A Book Review by: Paul Harris, OD
It seems that one of the central questions debated in many different circles over the past 30 years or so has been to what degree this or that is determined by our genes OR the cumulative effect of our life experiences and what we gain from them. In our own field and in particular the condition of myopia this debate rages heavily. About 15 years ago Barry Millis, OD from Pennsylvania gave a paper based on the writings of Bateson and he was one of the first that I encountered who talked about nature and nurture being codependent on each other in a way that was so compelling that I felt like a breath of fresh air had entered the room. Millis had freed me to not engage into the dialogue of nature VS. nurture as that was an old game not worth paying one’s ante to get a seat at. Ridley has taken the approach of Bateson and Millis and seated it in science and the results of the genome project. This work should be a must read for all members of the heath care field and the sciences.
The book is divided into 10 chapters with a prologue and an epilogue. In chapter one he sets the stage giving us a view of what has been learned about genes in humans and other species. “The human genome contains about 3 billion ‘letters’ of code. The difference between two individual human beings amounts, on average, to 0.1 percent, so there are 3 million different letters between me and my neighbor.” Interestingly, “The difference between a human being and a chimpanzee is about 15 times as great, or 1.5 percent, … which is about 10 times as many letters as there are in the whole bible.” (page 26)
These 3 billion letters of genetic material make up about 30,000 genes. If the number of genes in a chimpanzee is similar then a 1.5 percent difference means that there are only about 450 of these genes that are different between us humans and chimpanzees! Stated another way, it means that 29,550 genes are identical between us. However, it is possible that the 1.5 percent difference is scattered across the entire genetic code in just such a way that each and every one of the genes is different, very slightly, but different nonetheless.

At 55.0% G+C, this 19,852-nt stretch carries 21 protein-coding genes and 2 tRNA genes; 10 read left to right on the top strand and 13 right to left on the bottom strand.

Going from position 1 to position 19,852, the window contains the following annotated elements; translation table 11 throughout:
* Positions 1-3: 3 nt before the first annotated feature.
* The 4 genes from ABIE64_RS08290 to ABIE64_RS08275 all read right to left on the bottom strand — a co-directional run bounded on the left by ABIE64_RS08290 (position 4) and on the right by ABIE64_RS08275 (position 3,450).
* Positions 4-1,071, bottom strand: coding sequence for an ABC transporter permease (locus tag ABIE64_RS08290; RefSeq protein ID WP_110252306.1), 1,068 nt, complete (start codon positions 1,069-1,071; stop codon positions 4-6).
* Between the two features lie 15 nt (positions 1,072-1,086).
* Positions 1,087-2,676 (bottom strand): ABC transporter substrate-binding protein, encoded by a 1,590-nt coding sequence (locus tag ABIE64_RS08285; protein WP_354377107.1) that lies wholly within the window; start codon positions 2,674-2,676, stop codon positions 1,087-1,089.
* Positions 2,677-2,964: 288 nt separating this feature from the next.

In a section where Ridley is exploring many of the changes in our species including the massive explosion in brain size he brings up the notion that there may not have had to have been a massive change in the genetic code, rather that a small change in a gene that shuts growth down gets suppressed for longer. This is very similar to the butterfly effect from Chaos theory, better called; sensitive dependence on initial conditions. One could get very large changes with huge ramifications from a small change in the genetic code.
An analogy used by Ridley is quite strong in helping understand his view of genes. He discusses doing an analysis of the words used by Dickens in his novel David Copperfield and J.D. Salinger’s The Catcher in the Rye. He states that there is, “Probably at least 90 percent lexical concordance between the two books. Yet they are different books. The difference lies not in the use of a different set of words but in the same set f words used in a different pattern and order. Likewise, the source of the different between a chimpanzee and a human being lies not in the different genes but in the same set of 30,000 genes used in a different order or pattern.” (page 31)
I tended to think of genes and just being there and doing their thing from the beginning and throughout life just the same. Need a protein? Transcribe the DNA forming RNA etc. through the whole sequence. Obviously it had to be much more complicated and it is. “The function of many genes is therefore to help switch other genes on or off. And the susceptibility of a gene to being switched on or off depends on the sensitivity of its promoters.” This idea of switching on and off a gene depending on various conditions, some of which occur within the body and some of which are triggered by the environment are the key to understanding how nature and nurture interact.